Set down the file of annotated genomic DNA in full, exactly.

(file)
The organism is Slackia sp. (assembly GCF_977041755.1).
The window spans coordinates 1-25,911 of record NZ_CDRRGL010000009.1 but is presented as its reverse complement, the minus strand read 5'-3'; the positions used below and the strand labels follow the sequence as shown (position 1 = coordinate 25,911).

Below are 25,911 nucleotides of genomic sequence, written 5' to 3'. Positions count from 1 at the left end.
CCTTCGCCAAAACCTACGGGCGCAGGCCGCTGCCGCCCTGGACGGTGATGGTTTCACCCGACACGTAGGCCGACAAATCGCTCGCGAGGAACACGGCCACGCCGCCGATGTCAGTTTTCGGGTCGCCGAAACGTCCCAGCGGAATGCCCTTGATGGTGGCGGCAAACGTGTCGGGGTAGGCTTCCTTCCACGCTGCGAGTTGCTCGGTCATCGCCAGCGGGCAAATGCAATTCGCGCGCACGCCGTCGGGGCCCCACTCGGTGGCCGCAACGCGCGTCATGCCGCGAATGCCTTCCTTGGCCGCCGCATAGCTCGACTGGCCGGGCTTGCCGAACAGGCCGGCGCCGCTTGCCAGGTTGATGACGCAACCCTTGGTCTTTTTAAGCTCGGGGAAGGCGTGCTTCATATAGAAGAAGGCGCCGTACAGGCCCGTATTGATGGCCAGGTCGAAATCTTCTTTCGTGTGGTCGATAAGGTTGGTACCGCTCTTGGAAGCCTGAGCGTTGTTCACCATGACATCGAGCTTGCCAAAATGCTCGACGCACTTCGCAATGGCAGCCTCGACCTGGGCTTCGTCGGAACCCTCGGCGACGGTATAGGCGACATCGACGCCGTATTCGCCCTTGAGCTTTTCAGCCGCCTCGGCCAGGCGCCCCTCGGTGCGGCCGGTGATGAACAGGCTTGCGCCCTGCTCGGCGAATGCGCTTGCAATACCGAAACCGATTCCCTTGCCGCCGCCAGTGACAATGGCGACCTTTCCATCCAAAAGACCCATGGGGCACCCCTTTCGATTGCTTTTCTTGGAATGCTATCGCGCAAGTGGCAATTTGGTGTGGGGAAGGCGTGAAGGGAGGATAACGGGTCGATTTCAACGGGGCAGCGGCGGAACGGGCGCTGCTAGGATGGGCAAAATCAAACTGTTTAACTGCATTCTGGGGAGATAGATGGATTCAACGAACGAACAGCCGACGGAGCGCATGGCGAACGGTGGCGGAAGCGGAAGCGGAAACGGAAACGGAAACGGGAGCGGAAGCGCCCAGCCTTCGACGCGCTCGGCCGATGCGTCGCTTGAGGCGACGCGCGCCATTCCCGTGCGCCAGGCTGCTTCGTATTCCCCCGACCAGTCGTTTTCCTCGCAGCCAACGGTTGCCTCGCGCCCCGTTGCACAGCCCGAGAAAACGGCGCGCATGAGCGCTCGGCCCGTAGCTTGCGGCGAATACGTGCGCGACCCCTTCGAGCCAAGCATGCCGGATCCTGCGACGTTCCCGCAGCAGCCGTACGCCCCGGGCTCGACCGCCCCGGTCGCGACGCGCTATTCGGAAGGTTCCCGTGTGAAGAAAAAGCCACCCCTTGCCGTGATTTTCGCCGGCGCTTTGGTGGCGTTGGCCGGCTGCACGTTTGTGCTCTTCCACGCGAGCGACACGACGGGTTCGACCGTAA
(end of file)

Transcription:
The organism is Slackia sp. (assembly GCF_977041755.1).
The window spans coordinates 1-25,911 of record NZ_CDRRGL010000009.1 but is presented as its reverse complement, the minus strand read 5'-3'; the positions used below and the strand labels follow the sequence as shown (position 1 = coordinate 25,911).

Below are 25,911 nucleotides of genomic sequence, written 5' to 3'. Positions count from 1 at the left end.
CCTTCGCCAAAACCTACGGGCGCAGGCCGCTGCCGCCCTGGACGGTGATGGTTTCACCCGACACGTAGGCCGACAAATCGCTCGCGAGGAACACGGCCACGCCGCCGATGTCAGTTTTCGGGTCGCCGAAACGTCCCAGCGGAATGCCCTTGATGGTGGCGGCAAACGTGTCGGGGTAGGCTTCCTTCCACGCTGCGAGTTGCTCGGTCATCGCCAGCGGGCAAATGCAATTCGCGCGCACGCCGTCGGGGCCCCACTCGGTGGCCGCAACGCGCGTCATGCCGCGAATGCCTTCCTTGGCCGCCGCATAGCTCGACTGGCCGGGCTTGCCGAACAGGCCGGCGCCGCTTGCCAGGTTGATGACGCAACCCTTGGTCTTTTTAAGCTCGGGGAAGGCGTGCTTCATATAGAAGAAGGCGCCGTACAGGCCCGTATTGATGGCCAGGTCGAAATCTTCTTTCGTGTGGTCGATAAGGTTGGTACCGCTCTTGGAAGCCTGAGCGTTGTTCACCATGACATCGAGCTTGCCAAAATGCTCGACGCACTTCGCAATGGCAGCCTCGACCTGGGCTTCGTCGGAACCCTCGGCGACGGTATAGGCGACATCGACGCCGTATTCGCCCTTGAGCTTTTCAGCCGCCTCGGCCAGGCGCCCCTCGGTGCGGCCGGTGATGAACAGGCTTGCGCCCTGCTCGGCGAATGCGCTTGCAATACCGAAACCGATTCCCTTGCCGCCGCCAGTGACAATGGCGACCTTTCCATCCAAAAGACCCATGGGGCACCCCTTTCGATTGCTTTTCTTGGAATGCTATCGCGCAAGTGGCAATTTGGTGTGGGGAAGGCGTGAAGGGAGGATAACGGGTCGATTTCAACGGGGCAGCGGCGGAACGGGCGCTGCTAGGATGGGCAAAATCAAACTGTTTAACTGCATTCTGGGGAGATAGATGGATTCAACGAACGAACAGCCGACGGAGCGCATGGCGAACGGTGGCGGAAGCGGAAGCGGAAACGGAAACGGAAACGGGAGCGGAAGCGCCCAGCCTTCGACGCGCTCGGCCGATGCGTCGCTTGAGGCGACGCGCGCCATTCCCGTGCGCCAGGCTGCTTCGTATTCCCCCGACCAGTCGTTTTCCTCGCAGCCAACGGTTGCCTCGCGCCCCGTTGCACAGCCCGAGAAAACGGCGCGCATGAGCGCTCGGCCCGTAGCTTGCGGCGAATACGTGCGCGACCCCTTCGAGCCAAGCATGCCGGATCCTGCGACGTTCCCGCAGCAGCCGTACGCCCCGGGCTCGACCGCCCCGGTCGCGACGCGCTATTCGGAAGGTTCCCGTGTGAAGAAAAAGCCACCCCTTGCCGTGATTTTCGCCGGCGCTTTGGTGGCGTTGGCCGGCTGCACGTTTGTGCTCTTCCACGCGAGCGACACGACGGGTTCGACCGTAA